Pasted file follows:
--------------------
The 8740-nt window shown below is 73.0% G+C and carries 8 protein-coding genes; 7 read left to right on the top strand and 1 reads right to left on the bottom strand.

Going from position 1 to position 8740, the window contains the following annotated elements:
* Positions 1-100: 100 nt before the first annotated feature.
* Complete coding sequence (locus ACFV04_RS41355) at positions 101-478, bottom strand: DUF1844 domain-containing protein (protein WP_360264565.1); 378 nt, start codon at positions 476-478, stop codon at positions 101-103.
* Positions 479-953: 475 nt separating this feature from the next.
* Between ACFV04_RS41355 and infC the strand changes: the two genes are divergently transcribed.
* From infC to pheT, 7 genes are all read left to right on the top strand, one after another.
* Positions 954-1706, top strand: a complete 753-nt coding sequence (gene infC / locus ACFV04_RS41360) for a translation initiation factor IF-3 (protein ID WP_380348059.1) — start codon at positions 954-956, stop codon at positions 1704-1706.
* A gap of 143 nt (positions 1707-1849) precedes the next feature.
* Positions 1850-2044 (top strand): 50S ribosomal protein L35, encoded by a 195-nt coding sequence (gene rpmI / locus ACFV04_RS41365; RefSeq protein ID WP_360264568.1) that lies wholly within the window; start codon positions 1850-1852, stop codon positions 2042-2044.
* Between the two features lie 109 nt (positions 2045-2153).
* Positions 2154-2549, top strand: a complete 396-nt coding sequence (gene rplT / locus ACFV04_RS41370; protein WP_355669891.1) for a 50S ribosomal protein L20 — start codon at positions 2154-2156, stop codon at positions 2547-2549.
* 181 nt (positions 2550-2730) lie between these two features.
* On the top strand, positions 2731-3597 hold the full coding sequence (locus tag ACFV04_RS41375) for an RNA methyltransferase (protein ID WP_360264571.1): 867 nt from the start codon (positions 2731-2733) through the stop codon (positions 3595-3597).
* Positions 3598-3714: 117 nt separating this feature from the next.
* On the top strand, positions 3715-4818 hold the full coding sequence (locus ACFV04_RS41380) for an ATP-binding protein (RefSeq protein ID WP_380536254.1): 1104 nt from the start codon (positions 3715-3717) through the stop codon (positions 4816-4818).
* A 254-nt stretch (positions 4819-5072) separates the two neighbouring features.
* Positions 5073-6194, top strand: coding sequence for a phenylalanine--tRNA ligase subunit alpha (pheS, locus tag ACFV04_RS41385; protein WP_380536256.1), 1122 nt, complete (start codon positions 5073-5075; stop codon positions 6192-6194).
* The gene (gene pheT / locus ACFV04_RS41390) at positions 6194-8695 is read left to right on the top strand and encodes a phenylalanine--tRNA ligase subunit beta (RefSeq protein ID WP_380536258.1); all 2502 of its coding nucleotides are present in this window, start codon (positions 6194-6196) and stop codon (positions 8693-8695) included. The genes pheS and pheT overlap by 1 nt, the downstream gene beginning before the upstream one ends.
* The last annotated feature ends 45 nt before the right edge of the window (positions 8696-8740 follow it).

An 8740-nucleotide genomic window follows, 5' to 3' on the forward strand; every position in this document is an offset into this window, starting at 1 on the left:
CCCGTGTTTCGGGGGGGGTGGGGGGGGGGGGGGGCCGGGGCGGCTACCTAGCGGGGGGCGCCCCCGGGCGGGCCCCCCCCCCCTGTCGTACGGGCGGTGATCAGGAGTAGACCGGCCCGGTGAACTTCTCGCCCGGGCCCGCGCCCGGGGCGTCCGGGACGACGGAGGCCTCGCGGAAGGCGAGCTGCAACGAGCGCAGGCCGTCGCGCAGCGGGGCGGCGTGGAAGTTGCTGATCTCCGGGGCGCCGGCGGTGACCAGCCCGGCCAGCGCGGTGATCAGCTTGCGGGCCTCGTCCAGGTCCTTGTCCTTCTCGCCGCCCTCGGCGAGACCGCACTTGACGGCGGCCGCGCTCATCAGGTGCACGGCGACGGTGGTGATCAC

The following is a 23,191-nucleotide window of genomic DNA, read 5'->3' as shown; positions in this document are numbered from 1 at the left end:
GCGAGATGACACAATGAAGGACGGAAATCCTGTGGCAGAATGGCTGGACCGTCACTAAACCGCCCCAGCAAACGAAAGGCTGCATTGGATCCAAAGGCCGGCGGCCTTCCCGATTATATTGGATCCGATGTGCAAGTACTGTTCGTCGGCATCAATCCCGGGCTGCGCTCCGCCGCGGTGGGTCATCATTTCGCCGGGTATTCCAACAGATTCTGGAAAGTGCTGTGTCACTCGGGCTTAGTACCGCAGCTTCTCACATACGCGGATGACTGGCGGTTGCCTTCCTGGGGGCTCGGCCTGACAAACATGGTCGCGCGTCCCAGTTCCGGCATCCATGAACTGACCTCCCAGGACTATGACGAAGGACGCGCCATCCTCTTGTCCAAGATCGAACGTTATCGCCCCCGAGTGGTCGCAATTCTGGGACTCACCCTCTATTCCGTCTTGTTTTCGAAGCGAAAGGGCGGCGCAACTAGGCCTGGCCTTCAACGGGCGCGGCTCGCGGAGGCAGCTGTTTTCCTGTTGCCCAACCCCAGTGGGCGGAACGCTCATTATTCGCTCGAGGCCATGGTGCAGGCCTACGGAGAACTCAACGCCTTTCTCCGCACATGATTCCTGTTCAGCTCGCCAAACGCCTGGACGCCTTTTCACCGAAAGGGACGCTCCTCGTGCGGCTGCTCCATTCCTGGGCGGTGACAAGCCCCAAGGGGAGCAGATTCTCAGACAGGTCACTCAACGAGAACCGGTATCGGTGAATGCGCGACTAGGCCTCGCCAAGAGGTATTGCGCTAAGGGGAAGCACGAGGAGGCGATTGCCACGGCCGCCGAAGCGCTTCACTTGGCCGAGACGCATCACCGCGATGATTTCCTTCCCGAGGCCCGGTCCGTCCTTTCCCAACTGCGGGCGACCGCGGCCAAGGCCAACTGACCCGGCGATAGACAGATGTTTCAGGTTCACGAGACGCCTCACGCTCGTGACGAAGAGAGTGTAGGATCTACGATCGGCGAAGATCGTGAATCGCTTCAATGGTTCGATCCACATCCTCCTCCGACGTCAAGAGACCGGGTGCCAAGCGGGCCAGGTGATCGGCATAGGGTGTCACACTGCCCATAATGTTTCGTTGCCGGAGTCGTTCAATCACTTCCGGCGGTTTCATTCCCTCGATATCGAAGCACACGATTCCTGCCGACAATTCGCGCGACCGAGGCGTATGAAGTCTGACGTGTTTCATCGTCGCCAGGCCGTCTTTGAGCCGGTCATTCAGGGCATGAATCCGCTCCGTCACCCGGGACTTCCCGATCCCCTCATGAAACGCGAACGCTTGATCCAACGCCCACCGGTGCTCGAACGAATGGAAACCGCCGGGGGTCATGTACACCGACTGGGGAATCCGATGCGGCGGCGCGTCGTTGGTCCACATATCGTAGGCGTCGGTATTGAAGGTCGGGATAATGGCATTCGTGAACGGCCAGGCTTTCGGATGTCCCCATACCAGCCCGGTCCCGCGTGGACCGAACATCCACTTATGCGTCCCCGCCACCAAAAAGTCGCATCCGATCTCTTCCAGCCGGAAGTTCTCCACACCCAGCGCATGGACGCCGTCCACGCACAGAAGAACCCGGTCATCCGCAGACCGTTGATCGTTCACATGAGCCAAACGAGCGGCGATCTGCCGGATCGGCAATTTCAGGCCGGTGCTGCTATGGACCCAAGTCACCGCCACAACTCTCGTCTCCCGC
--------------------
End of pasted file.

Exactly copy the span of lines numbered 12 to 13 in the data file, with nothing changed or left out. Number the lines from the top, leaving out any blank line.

* Positions 2154-2549, top strand: a complete 396-nt coding sequence (gene rplT / locus ACFV04_RS41370; protein WP_355669891.1) for a 50S ribosomal protein L20 — start codon at positions 2154-2156, stop codon at positions 2547-2549.
* 181 nt (positions 2550-2730) lie between these two features.